Here’s the latest information about building consents and resource consents from Waikato District Council.
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In this issue:
Changes to be aware of
Helpful tips and reminders:
Common Further Information Requests on Building Consent applications
As well as processing consent applications and responding to customer enquiries, some of our planners and building inspectors also assisted in the North Waikato Emergency Operations Centre (NWEOC) during the lockdown in March, April and May. Building Quality Manager Merv Ballach was one of 4 shift Controllers, while others had key tasks in operations, logistics and communications roles, ensuring communities had the support they needed. This made a huge difference to people from all over the world. You can read more here.
Consents Team Update
Since March 2020 Roxie Dow, Cameron Joe and Conor Von Kiesenberg have joined the consenting team, filling three vacant planner positions. Ella Makin has moved to the Principal Planner position, with Deborah Scott in the acting team leader role, and Keryn
Bond also moving to senior planner. Several of our senior planners have also taken the opportunity to assist the Proposed District Plan (PDP) team. They are currently writing planner reports for different district plan chapters, scheduled for hearings
later in the year.
Building Team update
At the moment the consent numbers and inspection demand is very high. This may be impacted in the future with the expected economic downturn.
Changes in legislation around exempted work is due at the end of August. We don’t expect this to impact the number of consent applications but it may result in an increase in complaints about unauthorised building work.
Regrettably we are losing our Consent processing Team Leader Leanne Beal. Leanne is moving to take up a position as Team Leader Building compliance at Waipa District Council. This is an excellent career opportunity for Leanne and we wish her well.
Deborah Scott: Consents Team Leader
Deborah Scott joined Waikato District Council in January 2016 as a Graduate Planner and progressed over the following years to a Senior Planner role. Deborah has now taken on the role of Consents Team Leader for the eastern area of the Waikato District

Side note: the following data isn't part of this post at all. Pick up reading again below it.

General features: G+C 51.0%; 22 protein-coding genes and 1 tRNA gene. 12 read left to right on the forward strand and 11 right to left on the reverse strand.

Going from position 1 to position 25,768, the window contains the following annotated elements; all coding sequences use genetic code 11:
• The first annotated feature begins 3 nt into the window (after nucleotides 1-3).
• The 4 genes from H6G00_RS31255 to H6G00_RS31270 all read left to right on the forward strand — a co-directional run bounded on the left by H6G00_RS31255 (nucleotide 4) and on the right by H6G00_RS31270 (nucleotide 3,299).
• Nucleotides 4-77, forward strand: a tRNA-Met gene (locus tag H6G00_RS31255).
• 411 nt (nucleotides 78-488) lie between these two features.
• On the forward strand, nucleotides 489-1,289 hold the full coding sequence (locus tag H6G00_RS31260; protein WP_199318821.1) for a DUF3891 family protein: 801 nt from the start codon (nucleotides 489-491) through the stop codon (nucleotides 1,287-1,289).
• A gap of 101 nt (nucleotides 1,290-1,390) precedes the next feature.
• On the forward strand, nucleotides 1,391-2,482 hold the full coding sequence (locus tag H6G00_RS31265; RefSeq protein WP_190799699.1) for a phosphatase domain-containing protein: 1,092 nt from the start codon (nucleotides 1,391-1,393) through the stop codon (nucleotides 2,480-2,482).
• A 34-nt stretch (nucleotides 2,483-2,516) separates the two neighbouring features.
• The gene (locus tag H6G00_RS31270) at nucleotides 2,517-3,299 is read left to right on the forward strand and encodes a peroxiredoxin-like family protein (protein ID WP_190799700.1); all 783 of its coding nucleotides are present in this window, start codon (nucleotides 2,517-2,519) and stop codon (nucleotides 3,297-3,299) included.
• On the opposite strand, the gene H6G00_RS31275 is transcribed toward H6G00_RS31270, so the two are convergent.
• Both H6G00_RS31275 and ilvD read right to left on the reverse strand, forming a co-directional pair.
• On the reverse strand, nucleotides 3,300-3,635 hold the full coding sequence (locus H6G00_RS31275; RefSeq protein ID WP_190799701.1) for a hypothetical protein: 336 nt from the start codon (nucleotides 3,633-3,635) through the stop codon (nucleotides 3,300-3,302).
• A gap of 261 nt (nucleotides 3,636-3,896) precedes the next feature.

covering the Tamahere, Eureka, Hukunui-Waerenga and Whangamarino wards.
Deborah enjoys the challenge and variety this role offers between leadership, business improvement, problem solving, mentoring and working with customers.
Deborah gained her masters degree in Landscape Architecture from Victoria University of Wellington with a focus on revitalising and diversifying land use typologies in rural environments. This interest in land use activities and how they relate to the
environment led her exploring planning as a profession.
Outside of work Deborah enjoys spending time with friends and family and helping on the family farm.
Resource Consents lodged:
From July 2019 to July 2020 we received 938 resource consent applications. Over the months of April and May 2020 we received 108 applications, in comparison to April and May 2019 where we received 150 consents (a difference of 42 applications).
Duty Planner Enquiries:
From July 2019 to 2020 we received 3945 Duty Planner enquiries, with the months April and May 2020 receiving 362 queries (a short fall of 295 from the same time in 2019).
This is a similar trend. From July 2019 to July 2020 Council received 235 meeting requests. Over April and May 2020, the total number of applications were
24; in comparison, we received 37 requests for the same time in 2019.
April and May 2020 was the Covid-19 lockdown period. Although numbers dipped from the previous year, Council planners were still very busy and, although we are now outside of lockdown, resource
consent applications, duty planner enquiries and pre-application meetings have steadily increased each month.
New Pokeno Substation
Lines company Counties Power has enlivened a new $25m power supply project to meet the needs of the rapidly growing Pokeno area. A new indoor 110-22kV substation has been constructed, with additional project works including undergrounding of existing
22kV feeders in the area and new 22kV feeders to meet the needs of Pokeno township, industrial park and the rapidly growing greenfield residential subdivisions.
Situated just south of the Bombay Hills, Pokeno has quickly expanded from a small village of 150 people to a township with more than a thousand new homes and an industrial centre. The area’s population is predicted to grow to 10,000 in the next
ten years as it serves the expansion of Auckland.
The building is designed to minimise visual impact on the community and deliver a safe and reliable power supply now and into the future.
Large industrial consumers in the area include Hynds Pipe Systems and infant formula manufacturers Synlait and Yashili. The additional works ensures redundancy of supply for the area and has the capacity to enable further growth for industries within
the Pokeno area.
A public open day was held for the local community before the substation went live, with around 500 people taking guided tours through the new substation. The Open Day was a unique opportunity to open the gates and present this project to the local community.
View the Pokeno Substation Public Open Day video and photos on www.facebook.com/countiespower.
Stage 2 Proposed District Plan